2. Formation of Ti/B Multilayers
A typical multilayer deposition system was used, for example, to make Ti/B multilayers. The magnetron sputtering target sources were arranged on the apparatus so that the deposition of a boron layer would be immediately followed by deposition of a titanium layer. The system base pressure was 1.3×10−5 Pa, whereas the multilayer deposition used an argon gas pressure of 2.1 Pa. A rotating frequency of 0.17 rpm was used for the sequential deposition. The titanium and boron target sources were operated at 120-250 and 375-400 watts, respectively. The boron source was run in the rf mode, whereas the titanium source was run in the dc mode. The size of the Ti/B multilayers sputter deposited are listed on Table I. The physical thickness of the titanium and boron layers were determined by crystal monitor readings determined with diamond stylus profilometry.
3. X-ray Diffractive Character Of The Ti/B Multilayers
X-ray diffractive scans of the multilayer structures were typified by a nominal 8.7 nm repeat period of the Ti/B multilayer, for sample #1-89-08, which is shown in Table I. Five orders of reflection at grazing incidence were detected using a 40 KV, 40 mA beam. The repeat periods measured, corresponding to each order of reflection, n, (uncorrected for refraction) are listed in Table II. The number of reflections decreases as the titanium layer thickness increases. The measurements of the layer pair spacings are consistent with the deposition thickness parameters of Table I.
When the Ti/B multilayer structures with titanium layers greater than 4 nm thick were examined for the extent of crystallization with a high angle lens, there was some suggestion of microcrystalline titanium. The diffuse peak corresponding to a 0.228 nm planar spacing coincides with the high temperature beta phase of titanium in its closest packed orientation [(110)bbc]. No evidence of crystallization was evident for the boron layers or for the 0.12 μm thick boron foil, as shown in the diffraction scan of FIG. 1.
4. Transmission Electron Microscopy
The plane surface of the 0.12 μm thick boron foil was examined by transmission electron microscopy in plane view in both bright-field (BF) and dark-field images (FIGS. 2a and 2 b). There was no evidence of growth morphology such as columnar grains or crystallinity. Also, scanning electron microscopy (SEM) of a fractured boron film 6.8 μm thick was made (FIG. 3a), wherein the film as shown in FIG. 3b appears dense and has a slight rough appearing surface and a submicron columnar morphology.
Microscopy of the cross-sections of Ti/B multilayers, by standard techniques, reveals the growth morphology of the sputtered deposits. The multilayers are characterized by a dense columnar structure, wherein the layers are continuous from one columnar grain to the next. This structure is shown in the TEM bright field image of the 8.7 nm Ti/B multilayer of sample #1-89-08 in FIG. 4. High resolution imaging discloses the extent of the microcrystallinity as well as the interface interaction. The titanium and boron layers are completely amorphous, as is demonstrated in FIG. 5, which is a high resolution micrograph of the structure of the multilayer of FIG. 4. The Ti-B and B-Ti interfaces appear identical with an approximate roughness of less than 0.7 nm.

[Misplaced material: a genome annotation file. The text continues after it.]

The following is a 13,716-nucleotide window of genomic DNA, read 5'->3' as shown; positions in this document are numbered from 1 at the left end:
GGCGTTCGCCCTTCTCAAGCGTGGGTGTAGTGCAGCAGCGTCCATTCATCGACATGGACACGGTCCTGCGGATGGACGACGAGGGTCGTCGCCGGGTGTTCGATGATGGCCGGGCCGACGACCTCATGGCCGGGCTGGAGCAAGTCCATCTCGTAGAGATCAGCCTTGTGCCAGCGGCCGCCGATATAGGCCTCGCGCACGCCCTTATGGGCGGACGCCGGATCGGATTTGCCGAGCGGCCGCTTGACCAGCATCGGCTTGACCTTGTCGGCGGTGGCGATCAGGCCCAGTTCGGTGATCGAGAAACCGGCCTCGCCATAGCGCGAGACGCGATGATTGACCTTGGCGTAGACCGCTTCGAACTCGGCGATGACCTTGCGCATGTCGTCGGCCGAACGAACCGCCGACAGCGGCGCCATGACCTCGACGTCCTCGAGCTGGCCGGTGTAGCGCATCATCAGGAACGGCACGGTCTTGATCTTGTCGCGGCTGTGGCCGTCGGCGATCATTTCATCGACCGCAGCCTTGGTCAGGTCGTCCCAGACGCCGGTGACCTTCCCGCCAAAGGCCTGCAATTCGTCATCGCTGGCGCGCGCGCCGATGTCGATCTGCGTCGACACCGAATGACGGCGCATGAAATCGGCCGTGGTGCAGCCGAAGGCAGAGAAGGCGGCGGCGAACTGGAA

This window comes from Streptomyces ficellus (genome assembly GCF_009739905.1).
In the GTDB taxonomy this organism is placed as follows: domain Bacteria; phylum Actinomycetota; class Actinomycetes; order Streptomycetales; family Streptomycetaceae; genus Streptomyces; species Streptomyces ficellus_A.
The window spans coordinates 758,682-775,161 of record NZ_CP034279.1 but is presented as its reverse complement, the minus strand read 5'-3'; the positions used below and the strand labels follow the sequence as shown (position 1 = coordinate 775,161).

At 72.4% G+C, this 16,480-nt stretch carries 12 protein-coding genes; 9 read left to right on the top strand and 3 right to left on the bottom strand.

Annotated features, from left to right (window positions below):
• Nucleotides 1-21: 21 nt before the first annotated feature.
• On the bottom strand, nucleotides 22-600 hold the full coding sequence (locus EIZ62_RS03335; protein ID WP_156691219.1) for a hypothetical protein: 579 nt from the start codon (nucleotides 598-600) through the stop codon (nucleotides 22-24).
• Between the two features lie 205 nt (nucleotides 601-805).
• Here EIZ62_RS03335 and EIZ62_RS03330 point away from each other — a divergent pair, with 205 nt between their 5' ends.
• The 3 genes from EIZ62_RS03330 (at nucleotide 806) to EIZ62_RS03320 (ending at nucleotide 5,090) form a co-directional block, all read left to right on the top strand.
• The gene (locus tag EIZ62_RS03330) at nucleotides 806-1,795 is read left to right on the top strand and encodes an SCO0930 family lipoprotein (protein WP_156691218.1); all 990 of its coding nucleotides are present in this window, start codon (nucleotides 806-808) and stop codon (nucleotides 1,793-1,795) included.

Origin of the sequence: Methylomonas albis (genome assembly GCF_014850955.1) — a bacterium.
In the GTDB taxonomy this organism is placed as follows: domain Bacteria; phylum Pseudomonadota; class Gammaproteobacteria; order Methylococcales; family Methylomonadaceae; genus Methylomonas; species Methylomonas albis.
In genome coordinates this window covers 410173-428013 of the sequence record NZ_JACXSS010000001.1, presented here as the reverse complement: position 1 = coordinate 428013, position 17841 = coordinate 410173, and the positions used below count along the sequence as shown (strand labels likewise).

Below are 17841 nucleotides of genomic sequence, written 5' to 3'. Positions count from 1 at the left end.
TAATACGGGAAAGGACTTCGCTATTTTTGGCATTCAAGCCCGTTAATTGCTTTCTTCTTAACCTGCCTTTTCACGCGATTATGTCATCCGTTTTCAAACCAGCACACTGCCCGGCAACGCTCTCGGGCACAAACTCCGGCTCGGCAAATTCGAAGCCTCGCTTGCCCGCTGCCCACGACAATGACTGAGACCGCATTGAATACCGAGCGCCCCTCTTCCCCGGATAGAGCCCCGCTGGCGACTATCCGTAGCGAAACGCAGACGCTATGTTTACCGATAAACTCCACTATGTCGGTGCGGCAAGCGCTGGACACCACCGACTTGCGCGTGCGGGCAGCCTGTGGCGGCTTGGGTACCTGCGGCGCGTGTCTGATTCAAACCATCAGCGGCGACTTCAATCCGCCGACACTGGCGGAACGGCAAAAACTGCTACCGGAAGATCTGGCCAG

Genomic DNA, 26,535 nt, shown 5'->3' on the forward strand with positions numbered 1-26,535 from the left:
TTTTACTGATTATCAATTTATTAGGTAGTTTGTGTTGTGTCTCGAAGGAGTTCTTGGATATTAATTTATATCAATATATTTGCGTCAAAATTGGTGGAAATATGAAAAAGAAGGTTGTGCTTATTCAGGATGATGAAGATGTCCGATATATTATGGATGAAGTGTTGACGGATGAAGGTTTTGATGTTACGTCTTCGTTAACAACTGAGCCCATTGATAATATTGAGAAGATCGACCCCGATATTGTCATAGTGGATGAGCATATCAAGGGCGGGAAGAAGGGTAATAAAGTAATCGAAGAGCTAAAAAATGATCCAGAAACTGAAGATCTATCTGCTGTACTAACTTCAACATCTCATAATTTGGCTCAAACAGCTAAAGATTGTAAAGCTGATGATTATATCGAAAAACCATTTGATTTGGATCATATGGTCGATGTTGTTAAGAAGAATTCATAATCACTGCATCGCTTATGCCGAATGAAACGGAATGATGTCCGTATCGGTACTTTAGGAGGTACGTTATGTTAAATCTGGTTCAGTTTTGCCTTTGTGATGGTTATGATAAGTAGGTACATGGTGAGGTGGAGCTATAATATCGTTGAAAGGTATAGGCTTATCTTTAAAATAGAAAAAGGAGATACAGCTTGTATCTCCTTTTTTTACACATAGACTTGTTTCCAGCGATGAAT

5. Auger Electron Spectroscopy
Using Auger electrons generated at 3 KeV, 10 μA electron bearr, the atomic concentrations could be calculated from the 417 eV titanium peak, the 179 eV boron peak, the 272 eV carbon peak and the 503 eV oxygen peak. A 2 KeV 0.53 μA argon ion beam was used to sputter etch a 25 mm2 area of the sample surface, at 4.0×10−3 Pa, while the system base pressure was held below 6.6×10−8 Pa. The surface carbon and oxygen contaminations are removed during the depth profile etching (FIG. 6). The titanium and boron concentrations rise and fall sequentially during sequential sputtering away of each layer. The average value for each component is in agreement with the multilayer dimensions shown in Table I.
6. Hardness Measurements
Microhardness measures were made on the 6.8 μm thick boron film (FIG. 3). These measurements were made with a Leco Model DM400 microhardness tester with a 50 gm load and at a 5 μm indent. Microhardness measured on the surface of boron films deposited on sapphire had an average Vickers microhardness value of 2900 Kgm/mm2 on the surface and 4300 Kgm/mm2 measured normal to the film growth direction using a 50 gm load and a 2.5 μm indentor. This data can be viewed as qualitative because of the thickness of the boron film relative to indentor depth.
The foregoing description of a preferred embodiment of the invention has been presented for purposes of illustration and description. It is not intended to be exhaustive or to limit the invention to the precise form disclosed, and obviously many modifications and variations are possible in light of the above teaching. The embodiment was chosen and described in order to best explain the principles of the invention and its practical application to thereby enable others skilled in the art to best utilize the invention in various embodiments and with various modifications as are suited to the particular use contemplated. It is intended that the scope of the invention be defined by the claims appended hereto.